Coating FiberLean Microfibrillated Cellulose at the ‘wet end’

Coating FiberLean microfibrillated cellulose at the wet end

Coating onto wet, rough base at 500 m/min

Coating FiberLean microfibrillated cellulose at the wet end

High quality print on low speed coated base

Coating FiberLean microfibrillated cellulose at the wet end

Coating from 500 m/min trial

Using FiberLean Microfibrillated Cellulose as a precoat for barrier coatings

  • Food packaging needs water and/or oxygen vapour barrier
  • Aim to replace laminated polyethylene layers with water-based latex barrier coatings
  • Recyclable, repulpable, reduction in plastic content
  • Current paperboard products are too rough to allow defect-free coatings
  • Microfibrillated cellulose applied by wet end technique provides enhanced smooth surface

Porosity and Barrier properties

Sample Details Base Paper Base Paper +
MFC Layer
Base Paper +
barrier coating
Base Paper +
MFC + barrier coating
Plastic Coated
Freezer Paper
Base Layer g/m2 32 32 32 32 Unknown
MFC Layer g/m2 0 9 0 9
Coating Layer g/m2 0 0 14 12
COBB (Water penetration) g/m2 50 58 46 1 0.8
Solvent resistance (1=lowest, 16=highest) g/m2 <1 16 3 16 16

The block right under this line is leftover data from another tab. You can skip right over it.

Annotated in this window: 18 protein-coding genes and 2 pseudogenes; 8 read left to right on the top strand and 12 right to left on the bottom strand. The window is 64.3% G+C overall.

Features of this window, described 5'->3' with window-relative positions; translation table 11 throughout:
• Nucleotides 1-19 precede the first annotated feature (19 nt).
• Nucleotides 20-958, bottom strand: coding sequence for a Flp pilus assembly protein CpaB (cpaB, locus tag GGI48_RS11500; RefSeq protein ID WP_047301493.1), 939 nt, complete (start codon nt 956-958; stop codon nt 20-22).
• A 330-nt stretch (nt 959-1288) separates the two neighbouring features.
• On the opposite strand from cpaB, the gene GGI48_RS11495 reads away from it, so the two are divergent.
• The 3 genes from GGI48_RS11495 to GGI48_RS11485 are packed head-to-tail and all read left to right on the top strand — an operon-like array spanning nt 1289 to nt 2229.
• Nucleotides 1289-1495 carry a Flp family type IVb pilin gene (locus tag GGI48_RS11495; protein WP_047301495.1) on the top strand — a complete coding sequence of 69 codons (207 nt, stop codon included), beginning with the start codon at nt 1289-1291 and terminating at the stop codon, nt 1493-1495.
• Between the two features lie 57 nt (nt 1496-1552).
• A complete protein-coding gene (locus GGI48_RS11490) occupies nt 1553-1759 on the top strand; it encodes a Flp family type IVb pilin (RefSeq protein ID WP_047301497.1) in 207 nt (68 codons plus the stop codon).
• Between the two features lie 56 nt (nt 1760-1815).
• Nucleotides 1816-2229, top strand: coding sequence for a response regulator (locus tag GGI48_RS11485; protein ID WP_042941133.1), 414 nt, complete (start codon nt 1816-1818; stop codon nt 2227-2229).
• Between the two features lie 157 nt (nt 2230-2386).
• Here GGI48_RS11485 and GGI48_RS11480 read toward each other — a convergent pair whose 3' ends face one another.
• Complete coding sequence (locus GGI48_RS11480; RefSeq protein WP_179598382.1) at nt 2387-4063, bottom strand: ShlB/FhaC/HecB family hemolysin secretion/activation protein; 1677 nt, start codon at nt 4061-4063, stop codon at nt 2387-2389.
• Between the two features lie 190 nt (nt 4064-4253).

Water Vapour Transmission (38C, 95% RH) g/m2
day -1
1031 992 351 23 45.4

Using Microfibrillated Cellulose as a thickener in decorative paint

Component Function Weight% in dry film
TiO2 White pigment 19%
Kaolin/talc Mineral extender 30%
CaCO3 Mineral extender 35%
PVA latex Binder 14%
HEC/MFC Thickener 0.75%
Others Additives 1.25%

Formulation

Pigment Volume Fraction 66%
Wt% solids 52%

 

Using MFC as a thickener in decorative paint

Using MFC as a thickener in decorative paint

Using MFC as a thickener in decorative paint

HEC (hydroxyethyl cellulose)

Using MFC as a thickener in decorative paint
Using MFC as a thickener in decorative paint

FiberLean MFC

Dry film properties with Microfibrillated Cellulose – illustrative example

Dry film properties with MFC – illustrative example

Spinning fibres from suspensions of FiberLean Microfibrillated Cellulose

  • Fibre Spinning by hand from syringe with hypodermic needle

 

Spinning fibres from suspensions of FiberLean Microfibrillated Cellulose

  • Narrow needles and low solids make stronger fibres – fibril alignment